Sarkozy's Arrogance ou le show politique en continu

The word 'Arrogance' was used to describe France's foreign policy going its own way against Bush's decision to invade Iraq in 2003. It was 'arrogance' to the extent France was seen as opposing the empire. It was 'arrogance' to the extent the use of the word spoke about how the US and people in the US perceived France, a waning international power player. But in fact, France's Chirac and its industry, having made a long way with the Iraqi president and the Baathist Iraqi regime, were only following France's interests, its standing in the Middle East, and Chirac's longtime personal friendship with Sunni Arab leaders.
But the real meaning to Arrogance, its objective meaning, is not when a small scale country goes its own way in face of an empire. The real objective meaning for Arrogance is when a country goes its own way because it simply wants to go its own way, in disregard for others. In Diplomatic terms, this is called unilateralism and Bush has been practicing it at lenght, in all occasions. Arrogance is another word to define unilateralism in Politics. Still, one can argue that unilateralism might be O.K. if the unilateralist does not need others to accomplish his goals. France's president Nicolas Sarkozy has proved to be a bad unilateralist, exactly like GW Bush, they both disregard other states and need and manipulate other states to accomplish their goals. Not only Sarkozy is a unilateralist at home where he manages to be omnipresent in the media and where the whole state apparatus around him seems to be a pale extension of his persona, but he is starting to apply his method at the level of EU foreign diplomacy.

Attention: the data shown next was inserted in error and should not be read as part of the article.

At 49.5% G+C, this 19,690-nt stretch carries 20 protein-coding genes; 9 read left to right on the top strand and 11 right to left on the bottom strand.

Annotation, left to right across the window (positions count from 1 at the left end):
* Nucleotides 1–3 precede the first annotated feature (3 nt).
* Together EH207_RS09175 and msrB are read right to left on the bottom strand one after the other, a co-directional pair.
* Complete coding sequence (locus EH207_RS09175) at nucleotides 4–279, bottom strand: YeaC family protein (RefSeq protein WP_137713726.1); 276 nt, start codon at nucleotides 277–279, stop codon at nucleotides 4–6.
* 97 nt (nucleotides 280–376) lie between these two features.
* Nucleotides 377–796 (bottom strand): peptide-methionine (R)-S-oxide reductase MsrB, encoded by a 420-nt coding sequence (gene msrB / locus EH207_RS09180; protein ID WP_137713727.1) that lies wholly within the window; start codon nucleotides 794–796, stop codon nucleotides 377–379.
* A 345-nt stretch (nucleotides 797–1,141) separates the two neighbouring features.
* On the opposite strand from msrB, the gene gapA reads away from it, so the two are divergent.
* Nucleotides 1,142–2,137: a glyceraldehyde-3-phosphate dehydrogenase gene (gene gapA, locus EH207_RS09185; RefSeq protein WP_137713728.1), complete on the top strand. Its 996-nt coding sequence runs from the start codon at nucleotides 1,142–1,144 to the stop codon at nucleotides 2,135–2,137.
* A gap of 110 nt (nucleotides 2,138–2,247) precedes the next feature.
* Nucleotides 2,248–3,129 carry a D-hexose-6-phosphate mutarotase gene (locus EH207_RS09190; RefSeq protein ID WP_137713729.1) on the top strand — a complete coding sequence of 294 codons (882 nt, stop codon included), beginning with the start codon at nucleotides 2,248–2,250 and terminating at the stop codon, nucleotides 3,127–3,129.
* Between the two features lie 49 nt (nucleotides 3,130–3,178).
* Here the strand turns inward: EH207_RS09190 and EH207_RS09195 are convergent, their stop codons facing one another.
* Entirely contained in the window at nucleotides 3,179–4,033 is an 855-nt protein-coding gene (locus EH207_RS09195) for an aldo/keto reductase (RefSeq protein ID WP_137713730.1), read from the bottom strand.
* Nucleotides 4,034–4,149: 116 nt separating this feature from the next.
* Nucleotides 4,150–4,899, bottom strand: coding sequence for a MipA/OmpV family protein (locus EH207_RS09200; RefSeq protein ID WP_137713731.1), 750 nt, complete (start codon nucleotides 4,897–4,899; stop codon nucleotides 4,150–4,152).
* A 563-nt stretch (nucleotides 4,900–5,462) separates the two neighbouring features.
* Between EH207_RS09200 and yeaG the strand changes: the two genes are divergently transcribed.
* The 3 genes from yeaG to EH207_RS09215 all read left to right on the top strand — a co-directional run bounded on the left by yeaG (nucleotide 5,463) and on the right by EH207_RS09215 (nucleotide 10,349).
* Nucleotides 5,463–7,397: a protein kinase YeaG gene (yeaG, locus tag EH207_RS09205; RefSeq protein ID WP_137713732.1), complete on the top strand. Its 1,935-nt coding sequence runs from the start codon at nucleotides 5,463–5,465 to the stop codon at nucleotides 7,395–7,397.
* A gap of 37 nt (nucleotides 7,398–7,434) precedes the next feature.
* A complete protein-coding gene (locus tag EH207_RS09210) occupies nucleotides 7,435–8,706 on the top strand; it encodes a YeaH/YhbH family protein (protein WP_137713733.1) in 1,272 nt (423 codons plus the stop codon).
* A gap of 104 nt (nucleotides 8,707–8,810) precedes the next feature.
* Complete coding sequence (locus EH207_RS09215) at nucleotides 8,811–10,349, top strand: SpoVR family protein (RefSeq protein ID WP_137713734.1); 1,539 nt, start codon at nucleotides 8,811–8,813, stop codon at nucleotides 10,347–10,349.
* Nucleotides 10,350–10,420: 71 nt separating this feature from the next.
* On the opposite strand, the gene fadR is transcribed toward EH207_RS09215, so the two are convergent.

The moment EU diplomacy started to move positively on the dossier of the Bulgarian nurses, Sarkozy sent his wife on a mission to Lybia, without consulting with the country who led the negociations for the EU on this dossier, Germany. And when the death sentence was commuted to life sentence, and very shortly after to extradition, for the Bulgarian nurses and the Palestinian doctor, Sarkozy sent his wife again to fly the nurses back home. And with him, the French Press, attributing the merit to the French president and the EU, one can be sure that Sarkozy has taken French arrogance and disregard for others in foreign policy to new highs. The French press is cheering. Under the rubrique "Facts", Le Monde titles: 'The Élysées and the EU have liberated the Bulgarian nurses'. Sarkozy stepped in the dossier very recently, and the whole affair looks like Magic, but nobody seems to notice this !